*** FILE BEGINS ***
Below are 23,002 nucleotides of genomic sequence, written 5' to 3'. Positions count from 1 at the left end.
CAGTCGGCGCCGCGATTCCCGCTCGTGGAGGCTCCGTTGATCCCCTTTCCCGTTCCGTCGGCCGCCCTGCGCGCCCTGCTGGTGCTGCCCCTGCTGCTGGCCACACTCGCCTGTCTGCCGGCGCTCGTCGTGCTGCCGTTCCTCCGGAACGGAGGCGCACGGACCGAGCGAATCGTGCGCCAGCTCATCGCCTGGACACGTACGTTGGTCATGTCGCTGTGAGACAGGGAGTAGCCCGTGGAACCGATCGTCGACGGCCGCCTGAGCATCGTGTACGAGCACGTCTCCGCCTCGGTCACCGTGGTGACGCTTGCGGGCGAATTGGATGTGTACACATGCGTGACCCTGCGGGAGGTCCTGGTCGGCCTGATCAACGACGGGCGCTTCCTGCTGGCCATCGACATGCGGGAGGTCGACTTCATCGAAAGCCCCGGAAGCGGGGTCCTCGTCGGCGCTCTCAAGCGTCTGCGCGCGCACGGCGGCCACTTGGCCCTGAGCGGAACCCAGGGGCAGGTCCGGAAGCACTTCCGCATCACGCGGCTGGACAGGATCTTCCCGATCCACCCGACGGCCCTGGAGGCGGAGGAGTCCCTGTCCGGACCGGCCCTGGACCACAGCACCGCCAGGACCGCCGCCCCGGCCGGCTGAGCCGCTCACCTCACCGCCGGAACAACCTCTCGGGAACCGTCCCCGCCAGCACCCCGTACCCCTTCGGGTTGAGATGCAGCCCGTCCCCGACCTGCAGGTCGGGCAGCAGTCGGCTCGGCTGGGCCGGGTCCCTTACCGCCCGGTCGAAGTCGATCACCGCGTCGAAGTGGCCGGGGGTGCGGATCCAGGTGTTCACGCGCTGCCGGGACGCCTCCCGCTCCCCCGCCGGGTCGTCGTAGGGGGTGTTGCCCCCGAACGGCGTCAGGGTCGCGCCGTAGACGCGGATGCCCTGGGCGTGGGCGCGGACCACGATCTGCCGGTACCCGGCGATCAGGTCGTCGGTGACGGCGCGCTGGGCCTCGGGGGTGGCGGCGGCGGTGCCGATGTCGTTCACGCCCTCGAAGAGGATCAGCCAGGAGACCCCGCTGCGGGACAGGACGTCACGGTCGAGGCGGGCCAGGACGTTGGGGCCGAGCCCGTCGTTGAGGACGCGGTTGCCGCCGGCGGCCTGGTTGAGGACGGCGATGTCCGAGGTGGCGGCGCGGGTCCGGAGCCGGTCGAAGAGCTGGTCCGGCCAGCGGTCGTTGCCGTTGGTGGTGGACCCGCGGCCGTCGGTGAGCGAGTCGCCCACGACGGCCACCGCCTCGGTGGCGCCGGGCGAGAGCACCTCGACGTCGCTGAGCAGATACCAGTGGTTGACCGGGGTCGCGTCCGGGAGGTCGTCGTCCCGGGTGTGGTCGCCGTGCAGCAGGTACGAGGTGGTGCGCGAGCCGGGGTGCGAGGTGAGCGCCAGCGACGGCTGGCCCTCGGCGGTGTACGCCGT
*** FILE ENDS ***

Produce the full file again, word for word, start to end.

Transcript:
Below are 23,002 nucleotides of genomic sequence, written 5' to 3'. Positions count from 1 at the left end.
CAGTCGGCGCCGCGATTCCCGCTCGTGGAGGCTCCGTTGATCCCCTTTCCCGTTCCGTCGGCCGCCCTGCGCGCCCTGCTGGTGCTGCCCCTGCTGCTGGCCACACTCGCCTGTCTGCCGGCGCTCGTCGTGCTGCCGTTCCTCCGGAACGGAGGCGCACGGACCGAGCGAATCGTGCGCCAGCTCATCGCCTGGACACGTACGTTGGTCATGTCGCTGTGAGACAGGGAGTAGCCCGTGGAACCGATCGTCGACGGCCGCCTGAGCATCGTGTACGAGCACGTCTCCGCCTCGGTCACCGTGGTGACGCTTGCGGGCGAATTGGATGTGTACACATGCGTGACCCTGCGGGAGGTCCTGGTCGGCCTGATCAACGACGGGCGCTTCCTGCTGGCCATCGACATGCGGGAGGTCGACTTCATCGAAAGCCCCGGAAGCGGGGTCCTCGTCGGCGCTCTCAAGCGTCTGCGCGCGCACGGCGGCCACTTGGCCCTGAGCGGAACCCAGGGGCAGGTCCGGAAGCACTTCCGCATCACGCGGCTGGACAGGATCTTCCCGATCCACCCGACGGCCCTGGAGGCGGAGGAGTCCCTGTCCGGACCGGCCCTGGACCACAGCACCGCCAGGACCGCCGCCCCGGCCGGCTGAGCCGCTCACCTCACCGCCGGAACAACCTCTCGGGAACCGTCCCCGCCAGCACCCCGTACCCCTTCGGGTTGAGATGCAGCCCGTCCCCGACCTGCAGGTCGGGCAGCAGTCGGCTCGGCTGGGCCGGGTCCCTTACCGCCCGGTCGAAGTCGATCACCGCGTCGAAGTGGCCGGGGGTGCGGATCCAGGTGTTCACGCGCTGCCGGGACGCCTCCCGCTCCCCCGCCGGGTCGTCGTAGGGGGTGTTGCCCCCGAACGGCGTCAGGGTCGCGCCGTAGACGCGGATGCCCTGGGCGTGGGCGCGGACCACGATCTGCCGGTACCCGGCGATCAGGTCGTCGGTGACGGCGCGCTGGGCCTCGGGGGTGGCGGCGGCGGTGCCGATGTCGTTCACGCCCTCGAAGAGGATCAGCCAGGAGACCCCGCTGCGGGACAGGACGTCACGGTCGAGGCGGGCCAGGACGTTGGGGCCGAGCCCGTCGTTGAGGACGCGGTTGCCGCCGGCGGCCTGGTTGAGGACGGCGATGTCCGAGGTGGCGGCGCGGGTCCGGAGCCGGTCGAAGAGCTGGTCCGGCCAGCGGTCGTTGCCGTTGGTGGTGGACCCGCGGCCGTCGGTGAGCGAGTCGCCCACGACGGCCACCGCCTCGGTGGCGCCGGGCGAGAGCACCTCGACGTCGCTGAGCAGATACCAGTGGTTGACCGGGGTCGCGTCCGGGAGGTCGTCGTCCCGGGTGTGGTCGCCGTGCAGCAGGTACGAGGTGGTGCGCGAGCCGGGGTGCGAGGTGAGCGCCAGCGACGGCTGGCCCTCGGCGGTGTACGCCGT